Entrepreneurship is considered one of the key drivers of economic development. It is widely recognized that female entrepreneurs in formal and informal sectors play crucial roles in building and sustaining economic growth and development. In South Africa, however, women’s participation in entrepreneurial activities remains on the periphery of formal government policy. This is despite formal pronouncements and recognition that women’s integration and role in the economy is vital for both the economic and socio-political development of the country. Indeed, the South African government has introduced various policies and programmes in line with the Sustainable Development Goal 5 – achieve gender equality, social inclusion and human rights. Such programmes are aimed at generally empowering women. This paper examines various government programmes aimed at enhancing women’s entrepreneurship in KwaZulu-Natal. It attempts to go beyond the rhetoric to assess the current position of women and to determine the extent to which policy prescriptions and initiatives have empowered women entrepreneurs in KwaZulu-Natal. The data is based on a wide range of existing literature and primary sources.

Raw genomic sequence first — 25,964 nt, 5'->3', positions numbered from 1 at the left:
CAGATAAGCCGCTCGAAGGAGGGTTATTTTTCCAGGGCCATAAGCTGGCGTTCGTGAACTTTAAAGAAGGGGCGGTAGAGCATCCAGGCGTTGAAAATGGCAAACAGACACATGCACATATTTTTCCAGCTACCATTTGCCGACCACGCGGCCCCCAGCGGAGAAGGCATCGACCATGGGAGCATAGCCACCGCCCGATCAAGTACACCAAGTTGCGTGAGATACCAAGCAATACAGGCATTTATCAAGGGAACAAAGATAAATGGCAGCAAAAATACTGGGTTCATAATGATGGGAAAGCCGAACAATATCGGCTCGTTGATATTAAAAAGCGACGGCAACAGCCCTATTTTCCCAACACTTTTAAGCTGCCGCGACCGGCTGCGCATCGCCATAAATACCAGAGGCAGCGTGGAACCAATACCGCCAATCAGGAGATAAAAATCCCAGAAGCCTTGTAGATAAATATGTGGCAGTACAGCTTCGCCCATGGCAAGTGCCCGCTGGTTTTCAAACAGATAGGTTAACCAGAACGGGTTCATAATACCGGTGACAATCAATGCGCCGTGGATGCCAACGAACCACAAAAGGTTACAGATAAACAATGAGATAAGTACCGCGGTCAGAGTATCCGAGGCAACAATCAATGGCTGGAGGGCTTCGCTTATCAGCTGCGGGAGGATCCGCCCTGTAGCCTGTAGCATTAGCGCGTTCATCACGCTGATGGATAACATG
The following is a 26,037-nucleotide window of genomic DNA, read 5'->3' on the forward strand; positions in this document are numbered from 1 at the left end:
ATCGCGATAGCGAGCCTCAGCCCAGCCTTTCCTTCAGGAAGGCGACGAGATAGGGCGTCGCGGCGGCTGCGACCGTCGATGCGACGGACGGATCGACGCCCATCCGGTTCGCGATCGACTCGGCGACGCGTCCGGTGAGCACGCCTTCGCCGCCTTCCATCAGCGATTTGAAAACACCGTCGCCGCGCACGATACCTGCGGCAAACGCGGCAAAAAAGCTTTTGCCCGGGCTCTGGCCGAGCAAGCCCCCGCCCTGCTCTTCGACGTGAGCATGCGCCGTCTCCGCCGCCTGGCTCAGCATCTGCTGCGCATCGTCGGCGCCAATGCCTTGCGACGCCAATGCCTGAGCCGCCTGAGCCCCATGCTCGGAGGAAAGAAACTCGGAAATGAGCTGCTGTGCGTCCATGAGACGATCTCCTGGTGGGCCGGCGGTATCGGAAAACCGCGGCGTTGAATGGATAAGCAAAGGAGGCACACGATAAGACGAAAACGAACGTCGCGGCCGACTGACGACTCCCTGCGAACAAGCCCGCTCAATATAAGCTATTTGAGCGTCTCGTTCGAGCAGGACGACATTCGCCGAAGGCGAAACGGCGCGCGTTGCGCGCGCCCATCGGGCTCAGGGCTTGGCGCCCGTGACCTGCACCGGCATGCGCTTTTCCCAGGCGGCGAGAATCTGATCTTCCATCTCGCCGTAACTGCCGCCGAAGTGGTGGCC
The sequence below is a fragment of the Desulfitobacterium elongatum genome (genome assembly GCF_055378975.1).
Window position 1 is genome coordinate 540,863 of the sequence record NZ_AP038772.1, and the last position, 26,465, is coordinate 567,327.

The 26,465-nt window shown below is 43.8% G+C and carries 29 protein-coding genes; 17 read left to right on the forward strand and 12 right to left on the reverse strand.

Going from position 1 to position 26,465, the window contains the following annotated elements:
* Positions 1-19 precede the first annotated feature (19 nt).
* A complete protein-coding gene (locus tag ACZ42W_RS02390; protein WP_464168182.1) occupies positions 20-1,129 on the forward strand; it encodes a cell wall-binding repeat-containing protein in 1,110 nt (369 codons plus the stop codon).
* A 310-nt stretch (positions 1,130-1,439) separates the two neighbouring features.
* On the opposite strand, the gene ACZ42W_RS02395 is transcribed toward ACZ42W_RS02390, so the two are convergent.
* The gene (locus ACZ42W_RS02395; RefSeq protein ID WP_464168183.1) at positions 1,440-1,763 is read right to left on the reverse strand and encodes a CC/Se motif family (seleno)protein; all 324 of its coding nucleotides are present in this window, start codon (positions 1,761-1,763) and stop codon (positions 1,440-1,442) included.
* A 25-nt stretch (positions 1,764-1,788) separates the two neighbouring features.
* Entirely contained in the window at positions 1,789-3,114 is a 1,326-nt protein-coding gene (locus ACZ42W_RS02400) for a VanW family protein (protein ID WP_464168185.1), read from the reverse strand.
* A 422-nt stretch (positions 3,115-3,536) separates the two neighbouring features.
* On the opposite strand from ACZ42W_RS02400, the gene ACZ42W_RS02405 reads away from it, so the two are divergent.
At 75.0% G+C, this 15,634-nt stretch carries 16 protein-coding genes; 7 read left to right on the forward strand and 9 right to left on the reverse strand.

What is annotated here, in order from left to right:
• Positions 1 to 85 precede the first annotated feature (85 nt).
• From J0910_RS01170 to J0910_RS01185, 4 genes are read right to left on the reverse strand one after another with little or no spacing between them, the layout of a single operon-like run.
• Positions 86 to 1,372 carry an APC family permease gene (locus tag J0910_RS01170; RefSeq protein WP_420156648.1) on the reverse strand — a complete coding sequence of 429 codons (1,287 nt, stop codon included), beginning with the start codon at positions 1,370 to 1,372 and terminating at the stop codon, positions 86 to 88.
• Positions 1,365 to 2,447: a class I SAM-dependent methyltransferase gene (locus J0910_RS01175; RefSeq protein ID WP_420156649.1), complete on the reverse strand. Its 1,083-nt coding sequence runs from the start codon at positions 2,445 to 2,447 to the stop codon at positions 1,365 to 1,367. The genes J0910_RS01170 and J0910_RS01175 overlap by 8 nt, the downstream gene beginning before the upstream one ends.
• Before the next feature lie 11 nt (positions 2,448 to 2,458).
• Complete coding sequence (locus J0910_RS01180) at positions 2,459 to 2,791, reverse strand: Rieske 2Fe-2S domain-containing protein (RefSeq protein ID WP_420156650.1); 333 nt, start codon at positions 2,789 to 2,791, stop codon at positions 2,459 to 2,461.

Okeke-Uzodike, Obianuju E.; Okeke-Uzodike, Ufo; and Ndinda, Catherine
Women Entrepreneurship in Kwazulu-Natal: A Critical Review of Government Intervention Politics and Programs.
Journal of International Women's Studies, 19(5), 147-164.
Available at: https://vc.bridgew.edu/jiws/vol19/iss5/10